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What is the height of an AVL Tree? I keep finding contradicting definitions.

I found these two on wiki:

Height of node: The height of a node is the number of edges on the longest path between that node and a leaf.

Height of tree: The height of a tree is the height of its root node.

But then I find examples like this: http://pages.cs.wisc.edu/~ealexand/cs367/NOTES/AVL-Trees/avl1.png

In my course, in the lecture notes it uses the height in the way the above picture does. But then in the course textbook it uses the height in the same way the google definition does. So, honestly, I'm not sure which way is correct. What would an AVL tree, of height 5 for example, look like?

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  • $\begingroup$ Your question would be clearer if you could explain the definition that the picture illustrates, and what the supposed conflict is. $\endgroup$ – Tom van der Zanden Aug 1 '16 at 11:19
  • $\begingroup$ @TomvanderZanden By the wikipedia definition, the example I gave the root would have height 3, and not 4 as is shown. And by the second definition, the height of the tree would be 3, and not 4 as is shown. $\endgroup$ – Jay P Aug 1 '16 at 11:28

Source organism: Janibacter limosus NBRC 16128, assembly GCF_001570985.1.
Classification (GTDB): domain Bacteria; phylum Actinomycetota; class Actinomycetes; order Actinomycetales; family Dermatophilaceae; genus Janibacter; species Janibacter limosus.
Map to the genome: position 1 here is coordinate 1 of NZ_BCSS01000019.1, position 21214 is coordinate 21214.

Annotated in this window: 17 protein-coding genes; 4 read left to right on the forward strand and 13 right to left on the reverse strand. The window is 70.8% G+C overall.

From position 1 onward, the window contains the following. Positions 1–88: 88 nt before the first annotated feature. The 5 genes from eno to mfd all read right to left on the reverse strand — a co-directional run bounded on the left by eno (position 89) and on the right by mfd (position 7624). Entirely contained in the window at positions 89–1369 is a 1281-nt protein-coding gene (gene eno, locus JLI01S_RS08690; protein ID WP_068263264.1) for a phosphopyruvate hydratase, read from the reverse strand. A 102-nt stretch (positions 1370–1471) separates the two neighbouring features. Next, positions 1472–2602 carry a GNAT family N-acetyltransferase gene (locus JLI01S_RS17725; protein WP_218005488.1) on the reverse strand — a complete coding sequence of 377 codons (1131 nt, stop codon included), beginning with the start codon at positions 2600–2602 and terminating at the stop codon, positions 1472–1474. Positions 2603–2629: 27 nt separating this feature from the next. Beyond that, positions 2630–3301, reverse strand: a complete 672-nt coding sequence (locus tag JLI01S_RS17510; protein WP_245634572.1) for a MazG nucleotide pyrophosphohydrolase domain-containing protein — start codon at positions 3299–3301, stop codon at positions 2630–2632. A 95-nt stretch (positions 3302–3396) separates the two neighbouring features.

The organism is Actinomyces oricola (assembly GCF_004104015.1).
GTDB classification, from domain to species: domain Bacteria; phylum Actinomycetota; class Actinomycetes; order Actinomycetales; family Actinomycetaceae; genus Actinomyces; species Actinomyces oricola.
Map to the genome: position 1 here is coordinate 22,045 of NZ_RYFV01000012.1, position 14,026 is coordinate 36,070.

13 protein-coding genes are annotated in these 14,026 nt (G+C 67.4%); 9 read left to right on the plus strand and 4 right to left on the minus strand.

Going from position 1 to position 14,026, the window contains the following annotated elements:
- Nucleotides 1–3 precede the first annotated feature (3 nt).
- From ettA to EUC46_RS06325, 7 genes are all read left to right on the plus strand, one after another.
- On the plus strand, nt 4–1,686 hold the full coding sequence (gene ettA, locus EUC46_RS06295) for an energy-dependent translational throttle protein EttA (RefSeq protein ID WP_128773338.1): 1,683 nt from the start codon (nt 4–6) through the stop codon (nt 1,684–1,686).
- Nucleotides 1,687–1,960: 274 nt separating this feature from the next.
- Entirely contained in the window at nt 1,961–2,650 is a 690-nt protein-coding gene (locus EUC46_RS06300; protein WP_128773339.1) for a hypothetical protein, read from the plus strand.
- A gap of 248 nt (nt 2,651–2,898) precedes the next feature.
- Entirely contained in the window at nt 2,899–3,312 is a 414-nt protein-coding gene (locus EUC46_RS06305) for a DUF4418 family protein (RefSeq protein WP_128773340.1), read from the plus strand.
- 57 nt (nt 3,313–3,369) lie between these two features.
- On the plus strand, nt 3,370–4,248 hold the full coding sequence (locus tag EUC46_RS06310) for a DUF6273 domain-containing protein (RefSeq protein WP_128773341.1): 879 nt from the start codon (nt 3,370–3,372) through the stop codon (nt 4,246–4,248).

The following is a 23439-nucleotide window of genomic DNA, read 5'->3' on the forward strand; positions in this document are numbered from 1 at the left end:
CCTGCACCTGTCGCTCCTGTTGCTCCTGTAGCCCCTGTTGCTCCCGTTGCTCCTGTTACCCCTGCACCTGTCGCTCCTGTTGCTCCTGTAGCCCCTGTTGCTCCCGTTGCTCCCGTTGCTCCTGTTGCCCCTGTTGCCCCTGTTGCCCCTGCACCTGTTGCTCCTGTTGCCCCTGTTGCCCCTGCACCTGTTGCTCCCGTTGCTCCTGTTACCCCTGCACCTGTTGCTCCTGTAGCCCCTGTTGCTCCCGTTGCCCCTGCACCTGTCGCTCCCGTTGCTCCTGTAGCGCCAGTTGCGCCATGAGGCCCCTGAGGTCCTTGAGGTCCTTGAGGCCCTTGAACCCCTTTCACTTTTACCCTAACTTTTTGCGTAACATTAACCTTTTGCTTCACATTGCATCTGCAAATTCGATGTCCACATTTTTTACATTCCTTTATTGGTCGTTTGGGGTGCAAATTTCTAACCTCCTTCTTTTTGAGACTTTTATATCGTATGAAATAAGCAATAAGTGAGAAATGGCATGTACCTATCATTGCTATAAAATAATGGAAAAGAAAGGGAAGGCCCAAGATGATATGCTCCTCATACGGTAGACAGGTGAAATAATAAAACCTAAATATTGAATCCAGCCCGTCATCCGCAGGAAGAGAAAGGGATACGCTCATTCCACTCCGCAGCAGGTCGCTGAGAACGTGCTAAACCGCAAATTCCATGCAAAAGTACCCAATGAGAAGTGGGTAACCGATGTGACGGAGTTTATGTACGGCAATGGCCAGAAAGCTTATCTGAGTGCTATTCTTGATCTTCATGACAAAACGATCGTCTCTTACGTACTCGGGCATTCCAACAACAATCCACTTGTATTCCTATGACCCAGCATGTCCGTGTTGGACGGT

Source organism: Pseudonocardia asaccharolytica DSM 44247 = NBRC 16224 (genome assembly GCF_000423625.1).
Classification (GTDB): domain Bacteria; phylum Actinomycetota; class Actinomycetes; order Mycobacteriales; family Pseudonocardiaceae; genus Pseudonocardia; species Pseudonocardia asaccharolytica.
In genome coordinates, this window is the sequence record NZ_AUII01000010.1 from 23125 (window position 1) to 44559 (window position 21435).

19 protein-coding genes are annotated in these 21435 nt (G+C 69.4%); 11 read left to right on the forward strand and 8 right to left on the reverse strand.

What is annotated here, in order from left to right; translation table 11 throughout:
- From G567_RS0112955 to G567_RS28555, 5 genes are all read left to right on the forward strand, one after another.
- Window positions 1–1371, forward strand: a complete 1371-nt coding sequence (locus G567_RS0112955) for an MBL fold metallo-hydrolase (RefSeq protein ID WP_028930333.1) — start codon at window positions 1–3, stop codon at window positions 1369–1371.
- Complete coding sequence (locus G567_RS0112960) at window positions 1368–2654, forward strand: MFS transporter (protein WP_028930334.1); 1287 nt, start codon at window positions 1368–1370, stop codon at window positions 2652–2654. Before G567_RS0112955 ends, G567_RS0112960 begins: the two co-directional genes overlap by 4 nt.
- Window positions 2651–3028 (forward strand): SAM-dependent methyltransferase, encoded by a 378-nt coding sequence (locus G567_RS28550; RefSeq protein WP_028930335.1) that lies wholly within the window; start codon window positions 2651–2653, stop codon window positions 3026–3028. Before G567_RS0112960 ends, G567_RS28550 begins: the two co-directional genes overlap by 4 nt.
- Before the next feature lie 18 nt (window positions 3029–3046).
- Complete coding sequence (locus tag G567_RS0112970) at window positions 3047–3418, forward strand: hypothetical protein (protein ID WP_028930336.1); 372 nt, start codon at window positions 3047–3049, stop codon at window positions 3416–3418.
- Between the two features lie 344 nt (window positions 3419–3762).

• $\begingroup$ What is the second definition? The picture just shows a tree whose vertices are labeled with heights, but how can one tell from just that picture what the definition is? $\endgroup$ – Tom van der Zanden Aug 1 '16 at 11:32
  • $\begingroup$ @TomvanderZanden If you look at the example, and apply the definition of the height of the tree, the tree has height 4. But if you look at the example, and apply both the definition of the height of node and the height of tree, the tree has height 3. This is where my confusion comes from. $\endgroup$ – Jay P Aug 1 '16 at 11:35
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You can use either definition of height, so long as you are consistent in which one you use. The difference between the definitions is presumably just an additive factor $1$ (since one definition counts edges and the other appears to count nodes), which is irrelevant for most CS purposes. There is no "correct" definitions as different authors have come up with and used their own definitions.

Of course, it is possible that your course instructor (if you are taking a course) expects you to use a particular definition but the only way to find out which one to use is to ask them (or pay attention to which one they use in their lectures).

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  • $\begingroup$ So regardless of which definition you use, the height of a given AVL tree will always be the same numerical value? It doesn't change with the additive factor 1? $\endgroup$ – Jay P Aug 1 '16 at 11:46
  • $\begingroup$ The height depends on the definition you use. $\endgroup$ – Tom van der Zanden Aug 1 '16 at 12:04

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